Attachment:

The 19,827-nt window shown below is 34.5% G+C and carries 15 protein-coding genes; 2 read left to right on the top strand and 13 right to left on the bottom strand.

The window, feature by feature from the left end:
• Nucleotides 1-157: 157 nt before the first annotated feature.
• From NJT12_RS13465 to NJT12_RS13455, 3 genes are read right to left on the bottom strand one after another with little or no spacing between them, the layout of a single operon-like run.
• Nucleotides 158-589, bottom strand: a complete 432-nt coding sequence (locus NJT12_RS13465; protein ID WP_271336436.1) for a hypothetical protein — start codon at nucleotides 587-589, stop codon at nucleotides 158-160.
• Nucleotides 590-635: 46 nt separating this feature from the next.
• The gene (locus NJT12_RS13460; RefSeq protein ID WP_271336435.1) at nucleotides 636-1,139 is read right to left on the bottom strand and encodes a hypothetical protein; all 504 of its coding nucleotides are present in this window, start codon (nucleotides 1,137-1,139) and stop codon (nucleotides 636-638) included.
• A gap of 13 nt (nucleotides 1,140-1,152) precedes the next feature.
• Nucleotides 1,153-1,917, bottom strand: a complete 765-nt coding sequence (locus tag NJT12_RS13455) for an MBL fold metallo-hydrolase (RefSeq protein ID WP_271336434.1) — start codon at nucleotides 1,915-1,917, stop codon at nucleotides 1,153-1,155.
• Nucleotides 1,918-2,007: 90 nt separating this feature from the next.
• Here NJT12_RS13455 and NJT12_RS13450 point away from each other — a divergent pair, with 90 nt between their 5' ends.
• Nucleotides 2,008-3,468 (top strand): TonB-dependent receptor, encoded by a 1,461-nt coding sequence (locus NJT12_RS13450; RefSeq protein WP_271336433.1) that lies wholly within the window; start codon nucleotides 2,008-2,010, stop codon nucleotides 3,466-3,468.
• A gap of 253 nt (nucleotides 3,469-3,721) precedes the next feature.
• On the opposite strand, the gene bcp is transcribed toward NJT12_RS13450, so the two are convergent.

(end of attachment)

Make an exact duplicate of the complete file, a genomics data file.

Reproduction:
The 19,827-nt window shown below is 34.5% G+C and carries 15 protein-coding genes; 2 read left to right on the top strand and 13 right to left on the bottom strand.

The window, feature by feature from the left end:
• Nucleotides 1-157: 157 nt before the first annotated feature.
• From NJT12_RS13465 to NJT12_RS13455, 3 genes are read right to left on the bottom strand one after another with little or no spacing between them, the layout of a single operon-like run.
• Nucleotides 158-589, bottom strand: a complete 432-nt coding sequence (locus NJT12_RS13465; protein ID WP_271336436.1) for a hypothetical protein — start codon at nucleotides 587-589, stop codon at nucleotides 158-160.
• Nucleotides 590-635: 46 nt separating this feature from the next.
• The gene (locus NJT12_RS13460; RefSeq protein ID WP_271336435.1) at nucleotides 636-1,139 is read right to left on the bottom strand and encodes a hypothetical protein; all 504 of its coding nucleotides are present in this window, start codon (nucleotides 1,137-1,139) and stop codon (nucleotides 636-638) included.
• A gap of 13 nt (nucleotides 1,140-1,152) precedes the next feature.
• Nucleotides 1,153-1,917, bottom strand: a complete 765-nt coding sequence (locus tag NJT12_RS13455) for an MBL fold metallo-hydrolase (RefSeq protein ID WP_271336434.1) — start codon at nucleotides 1,915-1,917, stop codon at nucleotides 1,153-1,155.
• Nucleotides 1,918-2,007: 90 nt separating this feature from the next.
• Here NJT12_RS13455 and NJT12_RS13450 point away from each other — a divergent pair, with 90 nt between their 5' ends.
• Nucleotides 2,008-3,468 (top strand): TonB-dependent receptor, encoded by a 1,461-nt coding sequence (locus NJT12_RS13450; RefSeq protein WP_271336433.1) that lies wholly within the window; start codon nucleotides 2,008-2,010, stop codon nucleotides 3,466-3,468.
• A gap of 253 nt (nucleotides 3,469-3,721) precedes the next feature.
• On the opposite strand, the gene bcp is transcribed toward NJT12_RS13450, so the two are convergent.